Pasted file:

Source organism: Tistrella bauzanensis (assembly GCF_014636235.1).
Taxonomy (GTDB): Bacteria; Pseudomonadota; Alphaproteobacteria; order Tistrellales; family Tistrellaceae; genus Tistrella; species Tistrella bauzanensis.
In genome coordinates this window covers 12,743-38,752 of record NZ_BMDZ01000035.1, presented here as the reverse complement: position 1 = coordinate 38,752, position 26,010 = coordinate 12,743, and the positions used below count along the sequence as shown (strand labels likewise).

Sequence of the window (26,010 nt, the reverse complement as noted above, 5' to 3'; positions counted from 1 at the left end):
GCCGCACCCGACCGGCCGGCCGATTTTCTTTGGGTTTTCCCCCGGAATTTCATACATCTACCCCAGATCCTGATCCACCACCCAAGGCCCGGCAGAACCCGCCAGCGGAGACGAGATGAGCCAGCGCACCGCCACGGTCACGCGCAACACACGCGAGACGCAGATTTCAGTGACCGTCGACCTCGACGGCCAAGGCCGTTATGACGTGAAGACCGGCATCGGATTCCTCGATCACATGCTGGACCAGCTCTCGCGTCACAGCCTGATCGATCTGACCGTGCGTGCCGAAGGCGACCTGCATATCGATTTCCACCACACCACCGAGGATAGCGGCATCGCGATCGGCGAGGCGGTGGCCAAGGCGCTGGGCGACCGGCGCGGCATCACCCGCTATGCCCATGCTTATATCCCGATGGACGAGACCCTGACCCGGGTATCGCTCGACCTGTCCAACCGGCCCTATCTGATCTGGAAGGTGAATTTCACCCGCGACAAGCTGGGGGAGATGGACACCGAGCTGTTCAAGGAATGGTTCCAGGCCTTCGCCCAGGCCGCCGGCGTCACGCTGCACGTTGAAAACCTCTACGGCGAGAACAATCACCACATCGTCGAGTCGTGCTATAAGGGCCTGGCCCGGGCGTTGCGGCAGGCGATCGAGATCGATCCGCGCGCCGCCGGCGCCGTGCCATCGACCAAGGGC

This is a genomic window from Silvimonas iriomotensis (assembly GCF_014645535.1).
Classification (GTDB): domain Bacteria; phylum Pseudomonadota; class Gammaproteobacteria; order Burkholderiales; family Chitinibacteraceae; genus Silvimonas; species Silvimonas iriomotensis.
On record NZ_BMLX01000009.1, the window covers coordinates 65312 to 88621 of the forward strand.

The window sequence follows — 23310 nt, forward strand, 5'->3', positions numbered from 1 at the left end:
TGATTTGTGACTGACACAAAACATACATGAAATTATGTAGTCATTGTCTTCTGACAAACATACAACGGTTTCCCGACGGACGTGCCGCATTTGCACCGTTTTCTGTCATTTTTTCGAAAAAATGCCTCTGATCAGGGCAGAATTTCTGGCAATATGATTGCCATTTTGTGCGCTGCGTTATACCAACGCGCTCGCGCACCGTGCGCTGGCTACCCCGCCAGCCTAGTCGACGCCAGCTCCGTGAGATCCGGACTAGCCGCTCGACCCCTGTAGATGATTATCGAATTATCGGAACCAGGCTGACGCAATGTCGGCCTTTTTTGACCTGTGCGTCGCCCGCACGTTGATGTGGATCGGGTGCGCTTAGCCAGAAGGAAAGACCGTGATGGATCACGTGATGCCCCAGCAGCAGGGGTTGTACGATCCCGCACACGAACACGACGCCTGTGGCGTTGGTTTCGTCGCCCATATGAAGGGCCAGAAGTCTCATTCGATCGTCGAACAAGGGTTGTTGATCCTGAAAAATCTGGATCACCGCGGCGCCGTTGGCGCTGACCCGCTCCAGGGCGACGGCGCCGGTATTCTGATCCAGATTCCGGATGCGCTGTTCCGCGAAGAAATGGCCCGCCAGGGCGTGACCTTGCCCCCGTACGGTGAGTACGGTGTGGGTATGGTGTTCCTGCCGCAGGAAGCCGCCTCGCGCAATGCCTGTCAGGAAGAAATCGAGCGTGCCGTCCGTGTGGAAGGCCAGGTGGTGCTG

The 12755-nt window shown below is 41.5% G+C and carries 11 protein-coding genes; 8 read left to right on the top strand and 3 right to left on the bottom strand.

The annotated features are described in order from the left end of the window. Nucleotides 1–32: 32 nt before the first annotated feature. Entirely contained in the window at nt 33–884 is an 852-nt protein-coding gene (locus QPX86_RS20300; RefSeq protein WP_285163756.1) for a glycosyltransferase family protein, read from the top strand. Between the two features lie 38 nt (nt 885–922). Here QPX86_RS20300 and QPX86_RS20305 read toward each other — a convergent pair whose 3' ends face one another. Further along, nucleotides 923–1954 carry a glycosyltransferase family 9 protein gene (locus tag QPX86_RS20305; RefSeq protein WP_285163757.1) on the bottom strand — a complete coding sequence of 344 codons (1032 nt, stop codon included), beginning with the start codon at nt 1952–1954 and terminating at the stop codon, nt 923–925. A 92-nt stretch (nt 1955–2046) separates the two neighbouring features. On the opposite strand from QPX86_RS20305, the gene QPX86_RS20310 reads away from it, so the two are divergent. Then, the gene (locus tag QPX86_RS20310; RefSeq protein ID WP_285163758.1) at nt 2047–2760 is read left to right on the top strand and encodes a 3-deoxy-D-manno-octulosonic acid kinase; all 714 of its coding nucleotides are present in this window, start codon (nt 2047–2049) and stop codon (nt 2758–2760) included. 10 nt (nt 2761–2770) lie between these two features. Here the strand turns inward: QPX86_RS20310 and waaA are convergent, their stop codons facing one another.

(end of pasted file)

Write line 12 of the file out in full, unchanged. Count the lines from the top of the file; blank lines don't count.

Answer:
The annotated features are described in order from the left end of the window. Nucleotides 1–32: 32 nt before the first annotated feature. Entirely contained in the window at nt 33–884 is an 852-nt protein-coding gene (locus QPX86_RS20300; RefSeq protein WP_285163756.1) for a glycosyltransferase family protein, read from the top strand. Between the two features lie 38 nt (nt 885–922). Here QPX86_RS20300 and QPX86_RS20305 read toward each other — a convergent pair whose 3' ends face one another. Further along, nucleotides 923–1954 carry a glycosyltransferase family 9 protein gene (locus tag QPX86_RS20305; RefSeq protein WP_285163757.1) on the bottom strand — a complete coding sequence of 344 codons (1032 nt, stop codon included), beginning with the start codon at nt 1952–1954 and terminating at the stop codon, nt 923–925. A 92-nt stretch (nt 1955–2046) separates the two neighbouring features. On the opposite strand from QPX86_RS20305, the gene QPX86_RS20310 reads away from it, so the two are divergent. Then, the gene (locus tag QPX86_RS20310; RefSeq protein ID WP_285163758.1) at nt 2047–2760 is read left to right on the top strand and encodes a 3-deoxy-D-manno-octulosonic acid kinase; all 714 of its coding nucleotides are present in this window, start codon (nt 2047–2049) and stop codon (nt 2758–2760) included. 10 nt (nt 2761–2770) lie between these two features. Here the strand turns inward: QPX86_RS20310 and waaA are convergent, their stop codons facing one another.